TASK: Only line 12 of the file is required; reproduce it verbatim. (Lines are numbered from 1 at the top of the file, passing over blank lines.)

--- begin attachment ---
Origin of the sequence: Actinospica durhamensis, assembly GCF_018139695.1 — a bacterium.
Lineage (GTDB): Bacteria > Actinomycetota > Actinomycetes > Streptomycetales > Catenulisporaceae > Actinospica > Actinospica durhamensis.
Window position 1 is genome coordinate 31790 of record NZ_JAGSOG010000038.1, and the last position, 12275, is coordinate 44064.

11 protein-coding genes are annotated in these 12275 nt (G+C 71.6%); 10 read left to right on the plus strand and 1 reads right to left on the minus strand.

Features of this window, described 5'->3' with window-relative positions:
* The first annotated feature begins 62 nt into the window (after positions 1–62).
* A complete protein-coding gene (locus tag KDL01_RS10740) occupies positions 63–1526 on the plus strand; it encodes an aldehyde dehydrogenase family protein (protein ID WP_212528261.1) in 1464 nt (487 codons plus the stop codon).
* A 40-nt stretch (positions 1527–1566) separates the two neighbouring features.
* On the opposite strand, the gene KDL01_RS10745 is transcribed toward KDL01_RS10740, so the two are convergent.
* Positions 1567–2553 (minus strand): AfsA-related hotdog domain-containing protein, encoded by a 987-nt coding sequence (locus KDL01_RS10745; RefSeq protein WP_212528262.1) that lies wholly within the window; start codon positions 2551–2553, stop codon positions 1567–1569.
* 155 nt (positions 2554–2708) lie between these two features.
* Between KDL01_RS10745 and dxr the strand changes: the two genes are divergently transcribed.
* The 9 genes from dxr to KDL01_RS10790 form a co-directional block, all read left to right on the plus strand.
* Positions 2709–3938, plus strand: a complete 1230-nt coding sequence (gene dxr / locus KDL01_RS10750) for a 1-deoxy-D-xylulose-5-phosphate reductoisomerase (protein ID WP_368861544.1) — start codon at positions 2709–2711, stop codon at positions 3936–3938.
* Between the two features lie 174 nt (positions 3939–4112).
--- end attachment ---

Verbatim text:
* Between KDL01_RS10745 and dxr the strand changes: the two genes are divergently transcribed.